By Dr. K. Javeed Nayeem, MD
A news video is doing the rounds of the social media circuit over the past few days which says that the Karnataka Government has introduced a new rule that all vehicles that are found with their insurance lapsed would be immediately seized and impounded permanently without any means of getting them released even if their owners agree to get the insurance renewed.
Nothing could be farther from the truth because such a harsh and draconian order is unlikely to see the light of the day now or even in the near future. We can understand a vehicle without valid insurance being permanently impounded and auctioned too, if it is involved in an accident and we already have such a law. I even support a law that makes such merciless vehicle impoundments permanent or at least sufficiently prolonged to deter every kind of serious lapse on the part of their owners.
And, that is how the laws are in many developed countries across the world. The area where such harsh laws are required in our country is in cases where minors and unlicensed drivers go about driving all kinds of vehicles with complete disdain for all our rules of road safety. If you come to think of it, today our roads are the places where we lose the maximum number of lives prematurely, under unnatural circumstances and quite unnecessarily too. The average number of people dying in road accidents in our country every year stands at a staggering 2,30,000 which translates to a whopping 630 deaths each passing day!
The sad part is that a good many of such deaths are completely preventable if our laws are made harsher and are also applied mercilessly and uniformly without fear or favour. The mildness of some of our laws is laughable and it makes a mockery of our legal system. For instance, very recently in a case of road rage, an offender who deliberately blocked the passage of an ambulance, resulting in the death of the patient it was ferrying, was let off with a paltry penalty of just Rs. 11,000 without any imprisonment for the offending driver. Does it make sense when you look at the loss to the family of the victim and the way it alters their lives forever? Even if this kind of fine is passed on directly to the family they will only give it away to charity to soothe their pain!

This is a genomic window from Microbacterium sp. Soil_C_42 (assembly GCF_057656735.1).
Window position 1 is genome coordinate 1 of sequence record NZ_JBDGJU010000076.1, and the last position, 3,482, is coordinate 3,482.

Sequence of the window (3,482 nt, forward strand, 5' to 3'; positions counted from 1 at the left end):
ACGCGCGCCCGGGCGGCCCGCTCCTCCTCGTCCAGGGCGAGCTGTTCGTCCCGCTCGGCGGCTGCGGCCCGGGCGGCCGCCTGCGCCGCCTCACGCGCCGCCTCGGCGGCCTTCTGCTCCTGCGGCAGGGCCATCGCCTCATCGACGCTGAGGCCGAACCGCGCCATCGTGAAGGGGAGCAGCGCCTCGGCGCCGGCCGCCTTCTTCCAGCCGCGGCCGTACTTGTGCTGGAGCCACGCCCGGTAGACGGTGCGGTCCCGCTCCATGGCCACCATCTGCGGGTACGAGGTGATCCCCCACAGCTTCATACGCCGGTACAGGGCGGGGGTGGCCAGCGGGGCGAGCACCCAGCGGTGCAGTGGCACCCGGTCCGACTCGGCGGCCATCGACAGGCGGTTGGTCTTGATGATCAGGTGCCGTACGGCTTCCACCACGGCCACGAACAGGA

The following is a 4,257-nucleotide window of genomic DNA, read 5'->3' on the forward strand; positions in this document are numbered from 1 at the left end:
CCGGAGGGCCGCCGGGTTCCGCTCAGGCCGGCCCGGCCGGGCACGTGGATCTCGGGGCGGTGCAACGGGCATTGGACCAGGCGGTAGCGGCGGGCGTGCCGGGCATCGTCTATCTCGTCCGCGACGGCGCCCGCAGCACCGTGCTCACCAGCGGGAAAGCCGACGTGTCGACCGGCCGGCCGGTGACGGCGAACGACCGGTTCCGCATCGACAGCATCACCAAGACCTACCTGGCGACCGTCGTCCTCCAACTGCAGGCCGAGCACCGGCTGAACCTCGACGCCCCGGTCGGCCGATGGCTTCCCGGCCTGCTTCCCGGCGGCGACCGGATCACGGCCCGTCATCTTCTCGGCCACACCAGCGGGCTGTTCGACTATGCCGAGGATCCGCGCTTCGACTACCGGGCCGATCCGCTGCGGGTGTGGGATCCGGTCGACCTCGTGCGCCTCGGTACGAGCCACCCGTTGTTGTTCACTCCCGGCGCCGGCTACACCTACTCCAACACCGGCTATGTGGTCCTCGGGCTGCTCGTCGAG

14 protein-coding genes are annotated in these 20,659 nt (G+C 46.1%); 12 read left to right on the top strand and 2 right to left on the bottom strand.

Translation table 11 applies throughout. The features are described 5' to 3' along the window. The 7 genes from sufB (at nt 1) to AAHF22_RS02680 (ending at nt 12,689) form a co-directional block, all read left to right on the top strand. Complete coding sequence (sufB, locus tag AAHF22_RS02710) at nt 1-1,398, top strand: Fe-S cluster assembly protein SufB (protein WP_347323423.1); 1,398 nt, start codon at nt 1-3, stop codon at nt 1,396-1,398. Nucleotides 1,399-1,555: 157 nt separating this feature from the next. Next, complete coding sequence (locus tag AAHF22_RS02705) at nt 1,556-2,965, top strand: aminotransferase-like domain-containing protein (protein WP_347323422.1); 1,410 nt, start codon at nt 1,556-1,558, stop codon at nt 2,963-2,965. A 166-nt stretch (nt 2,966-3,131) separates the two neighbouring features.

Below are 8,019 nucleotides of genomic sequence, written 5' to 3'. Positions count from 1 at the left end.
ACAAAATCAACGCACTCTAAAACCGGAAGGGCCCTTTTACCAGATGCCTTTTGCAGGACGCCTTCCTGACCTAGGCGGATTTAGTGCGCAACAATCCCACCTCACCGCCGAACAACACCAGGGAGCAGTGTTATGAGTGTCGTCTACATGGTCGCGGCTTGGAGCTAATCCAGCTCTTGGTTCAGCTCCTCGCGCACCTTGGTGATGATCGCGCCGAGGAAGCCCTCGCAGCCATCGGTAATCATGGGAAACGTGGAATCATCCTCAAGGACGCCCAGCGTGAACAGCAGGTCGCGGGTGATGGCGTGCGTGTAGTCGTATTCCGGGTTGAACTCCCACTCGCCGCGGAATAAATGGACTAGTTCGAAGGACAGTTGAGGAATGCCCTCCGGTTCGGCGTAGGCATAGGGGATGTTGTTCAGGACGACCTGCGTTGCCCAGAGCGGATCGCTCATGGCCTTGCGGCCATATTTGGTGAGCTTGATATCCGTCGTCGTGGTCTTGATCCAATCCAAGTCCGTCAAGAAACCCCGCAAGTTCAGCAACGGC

Can such a lax legal system have any kind of correcting impact on a society where the rich and influential can get away with any crime, under the guise of labelling it an accident? Very recently when our certainly very antiquated Motor Vehicle Act was amended after a gap of many decades it brought in many changes for the better. But it still left many gaping lacunae unaddressed, making it also very loose and porous and, therefore, almost useless.
The so-called enhanced penalties that it brought in were not harsh enough to deter some of the most dangerous transgressions like driving without a licence, driving under the influence of alcohol, exceeding speed limits and driving through red lights. The last mentioned offence, although the most seriously viewed and penalised all over the world, is almost no offence at all across the length and breadth of our vast country.
In fact, here the ability to beat the red light and zoom out of a traffic intersection is shamelessly flaunted as the pinnacle of the art of driving! And our Traffic Police personnel too, for reasons best known only to them, seem to have perfected the art of pretending to be looking the other way when such things happen right under their noses.
The simple act of going through the footage of our omnipresent traffic monitoring video cameras and dispatching notices to all such offenders would be the greatest contribution towards making our roads much safer than they are now. It is going to be of much greater help to other road users than the very spirited checking that our cops are now doing to ensure that people use helmets and wear seat belts. But very strangely, that does not seem to be happening, which is very sad. There is another area where our laws of road safety need to be applied a little more stringently by our Police. There is a law that prohibits our farmers from spreading their harvested grain on our roads for the passing vehicles to do the threshing for them free of cost or effort. Now, this is clearly a very dangerous practice which continues unabated across the country.
Although being the rather slow driver that I am, I myself once had the very unnerving experience of my car suddenly being put through a complete 180 degree turn in the middle of the road when I tried to avoid a stray dog as I was cautiously driving over the grain that I was perhaps going to eat the coming week! The look of surprise and admiration on the dog’s face over my extraordinary driving skills was unmistakable! It must be noted that humble grain spread on the roads has claimed many lives across the years.
Sometime ago, Sobha Nagireddy, a lady MLA of Telangana State, died in a tragic road accident near Kurnool which was caused by grain that was spread on the road for threshing. Just last month another lady died when the car she was travelling in caught fire in a similar situation. And, just three weeks ago, just a stone’s throw away from our city, a newly-married young lady and the daughter of a family I know very well as my patients, lost her life in a car accident that was reportedly caused under similar circumstances. So, this potentially very dangerous agrarian practice needs to be curbed firmly.
But in our country, firmness in dealing with many potentially very dangerous situations seems to be very elusive because of many tricky reasons, which is indeed a very sad situation. I only hope this changes for the better, sooner rather than later!
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